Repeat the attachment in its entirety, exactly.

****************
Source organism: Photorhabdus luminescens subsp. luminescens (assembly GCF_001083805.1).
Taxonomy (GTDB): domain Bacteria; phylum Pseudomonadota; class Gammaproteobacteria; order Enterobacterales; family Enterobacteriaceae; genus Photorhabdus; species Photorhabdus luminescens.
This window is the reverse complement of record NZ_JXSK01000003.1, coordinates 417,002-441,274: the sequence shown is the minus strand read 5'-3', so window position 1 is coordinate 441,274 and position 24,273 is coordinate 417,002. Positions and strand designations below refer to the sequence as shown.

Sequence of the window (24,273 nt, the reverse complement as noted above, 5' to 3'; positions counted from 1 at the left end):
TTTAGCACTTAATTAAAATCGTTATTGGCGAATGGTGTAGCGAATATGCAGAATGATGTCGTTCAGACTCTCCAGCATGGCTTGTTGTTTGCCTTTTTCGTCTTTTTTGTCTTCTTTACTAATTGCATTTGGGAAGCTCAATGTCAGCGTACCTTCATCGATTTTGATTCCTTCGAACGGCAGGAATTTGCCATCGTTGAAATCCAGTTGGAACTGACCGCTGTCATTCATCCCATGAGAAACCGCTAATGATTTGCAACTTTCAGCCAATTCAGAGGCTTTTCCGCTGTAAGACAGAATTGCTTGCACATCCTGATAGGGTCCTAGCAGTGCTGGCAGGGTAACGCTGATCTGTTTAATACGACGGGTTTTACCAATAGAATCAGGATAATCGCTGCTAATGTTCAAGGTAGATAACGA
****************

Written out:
Source organism: Photorhabdus luminescens subsp. luminescens (assembly GCF_001083805.1).
Taxonomy (GTDB): domain Bacteria; phylum Pseudomonadota; class Gammaproteobacteria; order Enterobacterales; family Enterobacteriaceae; genus Photorhabdus; species Photorhabdus luminescens.
This window is the reverse complement of record NZ_JXSK01000003.1, coordinates 417,002-441,274: the sequence shown is the minus strand read 5'-3', so window position 1 is coordinate 441,274 and position 24,273 is coordinate 417,002. Positions and strand designations below refer to the sequence as shown.

Sequence of the window (24,273 nt, the reverse complement as noted above, 5' to 3'; positions counted from 1 at the left end):
TTTAGCACTTAATTAAAATCGTTATTGGCGAATGGTGTAGCGAATATGCAGAATGATGTCGTTCAGACTCTCCAGCATGGCTTGTTGTTTGCCTTTTTCGTCTTTTTTGTCTTCTTTACTAATTGCATTTGGGAAGCTCAATGTCAGCGTACCTTCATCGATTTTGATTCCTTCGAACGGCAGGAATTTGCCATCGTTGAAATCCAGTTGGAACTGACCGCTGTCATTCATCCCATGAGAAACCGCTAATGATTTGCAACTTTCAGCCAATTCAGAGGCTTTTCCGCTGTAAGACAGAATTGCTTGCACATCCTGATAGGGTCCTAGCAGTGCTGGCAGGGTAACGCTGATCTGTTTAATACGACGGGTTTTACCAATAGAATCAGGATAATCGCTGCTAATGTTCAAGGTAGATAACGA